Subject: Re: Bangkok

Here's some suggestions from my THailand file: Sandy in LA

Unless you enjoy gridlock, confine your land sightseeing to Saturdays, Sundays and weekdays between 10 am and 3:30. Go for air-conditioned taxis. Settle the price before you start. Local cabs have no meters and bargaining is expected whether in English or by holding up fingers, each representing a 10-baht unit. Fares vary, depending on traffic, time and distance. Ask your hotel concierge for guidance. If you are not a bargainer, use hassle-free hotel cars. Hotel drivers speak English, work for salaries, and may be easier to deal with than cabbies.

Wat Phra Kaeo (Emerald Buddha Chapel) and Grand Palace complex. You are forbidden to take pictures of the Emerald Buddha itself.

Wat Arun (Temple of Dawn)

Wat Pho (Temple of the Reclining Buddha)

Wat Saket (Golden Mount)

Wat Benchamabophit (Marble Temple)

Wiman Mek Palace, favorite residence of King Chulalongkorn (1868-1910)

the royal barges

the Pasteur Institute's Snake Farm

Jim Thompson's Thai House which contains a superb collection of Asian objets d'art.

Suan Pakkad Palace's lacquer pavilion which is decorated with medieval gold leaf murals.

The world's largest crocodile farm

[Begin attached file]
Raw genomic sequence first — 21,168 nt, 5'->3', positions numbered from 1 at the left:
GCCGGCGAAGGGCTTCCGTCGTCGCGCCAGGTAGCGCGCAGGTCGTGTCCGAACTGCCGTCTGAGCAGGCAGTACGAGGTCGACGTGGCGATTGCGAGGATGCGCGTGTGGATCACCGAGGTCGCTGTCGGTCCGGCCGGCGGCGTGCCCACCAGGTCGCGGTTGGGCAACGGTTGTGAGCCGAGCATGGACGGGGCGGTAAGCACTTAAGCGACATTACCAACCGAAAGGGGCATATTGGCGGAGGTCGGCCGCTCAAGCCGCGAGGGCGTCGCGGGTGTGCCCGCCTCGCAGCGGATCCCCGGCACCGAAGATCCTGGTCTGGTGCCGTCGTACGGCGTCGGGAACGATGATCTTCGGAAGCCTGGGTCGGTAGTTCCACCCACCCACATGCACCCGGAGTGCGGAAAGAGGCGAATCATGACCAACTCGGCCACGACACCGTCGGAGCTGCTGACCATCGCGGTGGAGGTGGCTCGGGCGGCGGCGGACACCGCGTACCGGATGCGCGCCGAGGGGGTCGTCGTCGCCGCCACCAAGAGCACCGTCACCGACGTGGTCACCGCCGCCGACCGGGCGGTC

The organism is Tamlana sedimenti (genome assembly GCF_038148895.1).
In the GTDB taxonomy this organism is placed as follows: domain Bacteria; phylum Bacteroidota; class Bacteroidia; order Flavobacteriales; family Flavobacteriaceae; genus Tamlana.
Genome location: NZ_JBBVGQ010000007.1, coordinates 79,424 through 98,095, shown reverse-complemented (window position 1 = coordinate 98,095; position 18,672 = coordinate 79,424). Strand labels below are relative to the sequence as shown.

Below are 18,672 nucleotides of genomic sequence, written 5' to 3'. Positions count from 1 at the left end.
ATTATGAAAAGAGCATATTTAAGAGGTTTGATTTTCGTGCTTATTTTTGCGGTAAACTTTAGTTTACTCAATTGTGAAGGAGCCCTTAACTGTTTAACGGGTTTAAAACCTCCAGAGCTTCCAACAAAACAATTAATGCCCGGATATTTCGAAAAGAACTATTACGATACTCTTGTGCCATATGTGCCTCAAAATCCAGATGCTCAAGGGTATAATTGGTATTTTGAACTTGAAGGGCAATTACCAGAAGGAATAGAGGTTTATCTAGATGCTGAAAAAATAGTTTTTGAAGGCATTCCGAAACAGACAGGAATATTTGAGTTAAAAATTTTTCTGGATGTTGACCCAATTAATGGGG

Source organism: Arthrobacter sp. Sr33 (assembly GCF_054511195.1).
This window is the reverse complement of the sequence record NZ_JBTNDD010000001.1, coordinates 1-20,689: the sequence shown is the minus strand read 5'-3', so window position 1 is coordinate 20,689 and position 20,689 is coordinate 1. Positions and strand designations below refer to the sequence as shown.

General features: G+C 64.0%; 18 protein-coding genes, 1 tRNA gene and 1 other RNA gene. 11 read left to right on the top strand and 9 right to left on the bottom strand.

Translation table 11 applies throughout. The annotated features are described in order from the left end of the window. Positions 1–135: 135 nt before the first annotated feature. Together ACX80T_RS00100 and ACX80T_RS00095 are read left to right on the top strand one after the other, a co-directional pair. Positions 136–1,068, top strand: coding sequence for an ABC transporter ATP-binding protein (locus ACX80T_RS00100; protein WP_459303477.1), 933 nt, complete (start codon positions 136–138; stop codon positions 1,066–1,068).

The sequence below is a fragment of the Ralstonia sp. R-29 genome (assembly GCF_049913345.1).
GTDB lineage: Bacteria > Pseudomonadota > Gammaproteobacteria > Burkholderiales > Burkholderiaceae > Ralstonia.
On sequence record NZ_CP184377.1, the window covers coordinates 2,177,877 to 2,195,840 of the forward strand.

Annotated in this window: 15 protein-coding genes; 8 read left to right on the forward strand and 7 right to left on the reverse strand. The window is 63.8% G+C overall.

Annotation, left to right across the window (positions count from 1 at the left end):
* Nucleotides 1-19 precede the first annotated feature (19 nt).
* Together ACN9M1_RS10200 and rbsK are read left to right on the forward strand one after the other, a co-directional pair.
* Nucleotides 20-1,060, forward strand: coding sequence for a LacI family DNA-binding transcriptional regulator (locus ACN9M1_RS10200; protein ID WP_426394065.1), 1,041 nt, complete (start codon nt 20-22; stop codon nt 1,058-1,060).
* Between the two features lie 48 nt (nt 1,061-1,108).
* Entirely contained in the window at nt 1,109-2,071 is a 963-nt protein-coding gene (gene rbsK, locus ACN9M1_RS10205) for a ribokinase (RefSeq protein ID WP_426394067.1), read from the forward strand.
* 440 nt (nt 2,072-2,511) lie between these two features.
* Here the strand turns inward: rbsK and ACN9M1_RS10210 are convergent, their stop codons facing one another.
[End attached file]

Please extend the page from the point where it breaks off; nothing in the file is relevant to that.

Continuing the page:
the Ancient City, a 200-acre open-air museum Patpong Road is Bangkok's most famous nightclub district, famous for go-go bars and massage parlors. It is a safe and cheery, place with a zany carnival-like atmosphere. The area, a series of short pedestrian lanes, is also the site of one of Bangkok's most popular night markets. Vendors sell everything! From Pad Thai noodles to stacks of pirated Calvin Klein jeans to fake Rolex watches.


Ayutthaya, the ancient capital. Go by coach and return by boat. Some hotels, such as the Shangri-la, have their own excursion boats on which you'll be served an elaborate lunch.


Theatrical events in Bangkok include Thai dance and puppet performances, English and Thai-language dramas, concerts by visiting international artists, musical performances, and infrequently imported mimes and plays. Visitors are advised to consult the English-language newspapers, particularly the weekly or daily calendar of events, to ascertain the times and dates of current performances. Major theatrical venues include: Thailand's National Theatre, adjacent to the National Museum at Bangkok's Sanam Luang. The theatre is the venue for concerts and Thai classical drama performances. Weekend performances of Thai dance dramas are periodically staged. The Thailand Cultural Centre on Ratchadapisek Road, the Alliance Francaise Auditorium on South Sathorn Road, the AUA Language Centre Auditorium on Rajdamri Road, the British Council Centre in Siam Square, and the Goethe Institute on Soi Attakarnprasit, off South Sathorn Road, also stage theatrical and musical performances. The Monthienthong Theatre in Bangkok's Montien Hotel regularly stages Thai-language dramas. The Hotel Siam Intercontinental periodically stages British plays, mostly comedies, from London's West End, with accomplished British actors.